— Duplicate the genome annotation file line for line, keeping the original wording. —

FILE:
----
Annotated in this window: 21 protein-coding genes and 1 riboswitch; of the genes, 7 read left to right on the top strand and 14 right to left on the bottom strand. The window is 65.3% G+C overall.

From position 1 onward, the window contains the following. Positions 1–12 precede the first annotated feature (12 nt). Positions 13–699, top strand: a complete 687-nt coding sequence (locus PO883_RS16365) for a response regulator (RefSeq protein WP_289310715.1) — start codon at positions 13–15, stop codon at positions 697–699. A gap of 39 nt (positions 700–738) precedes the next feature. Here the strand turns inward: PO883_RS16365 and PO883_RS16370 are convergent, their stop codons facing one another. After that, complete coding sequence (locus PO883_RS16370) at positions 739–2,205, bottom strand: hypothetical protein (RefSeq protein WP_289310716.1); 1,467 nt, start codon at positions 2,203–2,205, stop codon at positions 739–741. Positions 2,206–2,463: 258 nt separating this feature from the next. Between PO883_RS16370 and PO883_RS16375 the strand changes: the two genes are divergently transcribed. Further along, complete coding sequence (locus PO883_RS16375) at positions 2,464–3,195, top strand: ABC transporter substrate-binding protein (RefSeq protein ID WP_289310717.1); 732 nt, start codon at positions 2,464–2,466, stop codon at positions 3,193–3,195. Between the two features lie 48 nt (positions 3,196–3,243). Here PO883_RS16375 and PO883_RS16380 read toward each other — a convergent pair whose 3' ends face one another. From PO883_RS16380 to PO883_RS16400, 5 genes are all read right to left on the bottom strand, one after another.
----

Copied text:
Annotated in this window: 21 protein-coding genes and 1 riboswitch; of the genes, 7 read left to right on the top strand and 14 right to left on the bottom strand. The window is 65.3% G+C overall.

From position 1 onward, the window contains the following. Positions 1–12 precede the first annotated feature (12 nt). Positions 13–699, top strand: a complete 687-nt coding sequence (locus PO883_RS16365) for a response regulator (RefSeq protein WP_289310715.1) — start codon at positions 13–15, stop codon at positions 697–699. A gap of 39 nt (positions 700–738) precedes the next feature. Here the strand turns inward: PO883_RS16365 and PO883_RS16370 are convergent, their stop codons facing one another. After that, complete coding sequence (locus PO883_RS16370) at positions 739–2,205, bottom strand: hypothetical protein (RefSeq protein WP_289310716.1); 1,467 nt, start codon at positions 2,203–2,205, stop codon at positions 739–741. Positions 2,206–2,463: 258 nt separating this feature from the next. Between PO883_RS16370 and PO883_RS16375 the strand changes: the two genes are divergently transcribed. Further along, complete coding sequence (locus PO883_RS16375) at positions 2,464–3,195, top strand: ABC transporter substrate-binding protein (RefSeq protein ID WP_289310717.1); 732 nt, start codon at positions 2,464–2,466, stop codon at positions 3,193–3,195. Between the two features lie 48 nt (positions 3,196–3,243). Here PO883_RS16375 and PO883_RS16380 read toward each other — a convergent pair whose 3' ends face one another. From PO883_RS16380 to PO883_RS16400, 5 genes are all read right to left on the bottom strand, one after another.